The commodities market, be it hard (metals) or soft (agriculture produce) or energy, has had a bad run in 2015. Lower global demand severely affected the commodities market, which failed to attract the ‘easy money’ from quantitative easing.


However, not all commodities were sluggish. In a recent spurt, moved sharply higher catching most unawares. Sugar stocks too rallied in India after a big lag in the commodity markets.


When it comes to tracking sugar, rather than tracking demand, which is slowly increasing globally and is widespread, analysts prefer keeping a close watch on supplies. Brazil and India are the two main producers in the global market. However, India is also a major consumer of the commodity, with a surplus of only 15% which enters the global market.


However, recent chain of events lined in such a way in both the producing countries leading to a sharp 30% rally in sugar prices after the commodity touched a seven-year low on August 24, 2015.


A consensus amongst global commodity analysts for a secular bull run is building up. We look at five reasons why sugar prices may remain high.


1. Poor Indian monsoon can impact next years output: Poor monsoon in India, the second largest producer of sugarcane and sugar, would affect supplies. Though it’s still early days, analysts’ estimates vary the extent of production loss. There is a consensus on the fact that production will be lower but the quantum varies. Problem in estimating the impact is because in India planting of sugarcane starts in November and continues till January. The current estimates are for crop sown in the previous season. Scanty rains have withered the standing crop which is now being used by farmers as cattle feed. With reservoir levels at a decade low, it would be a difficult call for the government to release water for a guzzler crop like sugar cane. Sanjeev Babar, managing director of Maharashtra State Co-operative Sugar Factories says that Maharashtra’s output could drop nearly a quarter to 8 million tonnes next season.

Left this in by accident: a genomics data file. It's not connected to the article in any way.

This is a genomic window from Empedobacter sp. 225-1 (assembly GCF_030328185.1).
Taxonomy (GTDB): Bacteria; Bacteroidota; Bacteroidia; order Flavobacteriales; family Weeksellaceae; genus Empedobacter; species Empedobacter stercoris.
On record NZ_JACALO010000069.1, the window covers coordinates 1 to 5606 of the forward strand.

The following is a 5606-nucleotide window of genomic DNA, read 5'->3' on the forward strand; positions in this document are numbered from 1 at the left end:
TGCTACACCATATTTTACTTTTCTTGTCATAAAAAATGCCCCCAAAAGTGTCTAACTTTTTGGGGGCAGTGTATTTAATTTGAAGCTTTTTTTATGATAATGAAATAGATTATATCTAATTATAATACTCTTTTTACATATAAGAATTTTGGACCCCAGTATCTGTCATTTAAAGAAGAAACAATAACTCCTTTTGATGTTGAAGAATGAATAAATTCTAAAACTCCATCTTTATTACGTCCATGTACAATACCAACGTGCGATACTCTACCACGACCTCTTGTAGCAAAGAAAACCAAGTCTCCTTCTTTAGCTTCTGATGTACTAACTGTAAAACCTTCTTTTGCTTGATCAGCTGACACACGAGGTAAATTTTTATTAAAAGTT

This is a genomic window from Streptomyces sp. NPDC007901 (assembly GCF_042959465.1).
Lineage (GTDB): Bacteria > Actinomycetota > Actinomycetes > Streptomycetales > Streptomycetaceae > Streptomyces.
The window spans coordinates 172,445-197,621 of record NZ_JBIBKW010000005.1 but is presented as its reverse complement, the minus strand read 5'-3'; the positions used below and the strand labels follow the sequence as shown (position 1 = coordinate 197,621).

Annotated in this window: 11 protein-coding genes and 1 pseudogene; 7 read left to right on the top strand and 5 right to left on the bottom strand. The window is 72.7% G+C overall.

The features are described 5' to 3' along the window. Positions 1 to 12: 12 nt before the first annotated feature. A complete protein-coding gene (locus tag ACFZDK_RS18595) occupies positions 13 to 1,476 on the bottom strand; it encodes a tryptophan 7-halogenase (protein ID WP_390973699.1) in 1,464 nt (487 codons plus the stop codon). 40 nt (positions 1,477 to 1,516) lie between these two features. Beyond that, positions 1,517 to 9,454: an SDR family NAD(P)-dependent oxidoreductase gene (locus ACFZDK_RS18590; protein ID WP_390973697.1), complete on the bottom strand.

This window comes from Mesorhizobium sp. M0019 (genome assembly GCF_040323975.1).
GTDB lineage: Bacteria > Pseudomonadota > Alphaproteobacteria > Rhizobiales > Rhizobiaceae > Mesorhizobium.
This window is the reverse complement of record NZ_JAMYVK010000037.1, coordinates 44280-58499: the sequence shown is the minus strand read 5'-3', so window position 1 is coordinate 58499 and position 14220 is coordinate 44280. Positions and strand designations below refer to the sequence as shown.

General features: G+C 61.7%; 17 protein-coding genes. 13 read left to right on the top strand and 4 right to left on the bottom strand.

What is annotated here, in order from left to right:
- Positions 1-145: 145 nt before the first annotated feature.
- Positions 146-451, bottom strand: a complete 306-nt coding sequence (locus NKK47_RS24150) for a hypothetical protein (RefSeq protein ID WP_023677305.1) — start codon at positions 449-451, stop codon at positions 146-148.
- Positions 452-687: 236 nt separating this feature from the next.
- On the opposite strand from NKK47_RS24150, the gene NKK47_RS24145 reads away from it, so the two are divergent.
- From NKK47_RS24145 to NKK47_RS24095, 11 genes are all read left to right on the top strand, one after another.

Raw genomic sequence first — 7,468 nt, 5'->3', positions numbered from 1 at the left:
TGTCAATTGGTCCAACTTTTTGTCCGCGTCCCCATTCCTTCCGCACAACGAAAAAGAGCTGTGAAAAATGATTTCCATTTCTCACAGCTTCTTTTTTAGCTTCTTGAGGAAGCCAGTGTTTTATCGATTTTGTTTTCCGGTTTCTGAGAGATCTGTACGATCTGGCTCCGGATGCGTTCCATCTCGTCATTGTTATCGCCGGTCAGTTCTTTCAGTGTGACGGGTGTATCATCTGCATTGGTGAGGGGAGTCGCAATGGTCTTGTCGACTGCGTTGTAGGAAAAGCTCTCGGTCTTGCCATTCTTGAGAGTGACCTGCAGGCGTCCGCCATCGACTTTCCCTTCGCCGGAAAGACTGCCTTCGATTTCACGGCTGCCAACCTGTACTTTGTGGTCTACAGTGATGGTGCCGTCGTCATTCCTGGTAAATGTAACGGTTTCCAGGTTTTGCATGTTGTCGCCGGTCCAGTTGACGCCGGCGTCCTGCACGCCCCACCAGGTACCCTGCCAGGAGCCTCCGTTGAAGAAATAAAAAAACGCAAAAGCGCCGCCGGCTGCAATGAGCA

2. imports: Slowdown in China has resulted in falling imports of almost all commodities. However, when it comes to sugar, the country has been a strong importer. China is the world's largest importer of raw sugar, followed by Indonesia. The International Sugar Organization (ISO) said that China is on track to reach record raw-sugar imports for the year ended September 30, with high internal prices of sugar and lower-than-expected production. From October to June, China has imported just under 3.4 million metric tonne of raw sugar versus 3.3 million metric tonne over the year-earlier period. The ISO is predicting China will import 4.5 million metric tonne this year, a record, and that it will break that record again next year, importing 4.6 million tonne. China is the only bullish story in the sugar market, says ISO.


3. Diversion from cane to ethanol in Brazil: Though sugarcane processed this season in Brazil declined by 2.1 per cent, sugar output in the country fell by 11 per cent.  This is because mills were converting more cane to ethanol in anticipation of a hike in gasoline prices as imports. A 30 per cent drop in Brazilian real in two months is prompting its government to encourage production of ethanol from sugarcane for blending with petrol. Business Standard reported that hydrated ethanol sales jumped by 45 per cent between January and August this year over last year. In August alone, hydrated ethanol sales jumped 56 per cent in Brazil. With the Brazilian currency unlikely to improve in the near future, diversion to ethanol can continue in the next season.


4. Change in futures contract: Expiration of October sugar contracts has added to the improved sentiment of sugar, says Greenpool Commodities sugar analyst Tom McNeill. March contracts are always valued a little stronger than October. The previous October contract was seen to be the focus of the existing oversupply in the market to some degree.


5. Short covering and long build-up: Sugar as a commodity had seen build-up of bear position for most part of the year. The traders turned net long in the week to September 29, 2015 with the biggest swing bullish position in 14 months. As of Tuesday, long positions outweighed shorts by 23,452 contracts. It is only the third time this year that the bulls have outweighed the bears with the highest net bullish position since July 22, 2014.
Tags: Ethanol Sugar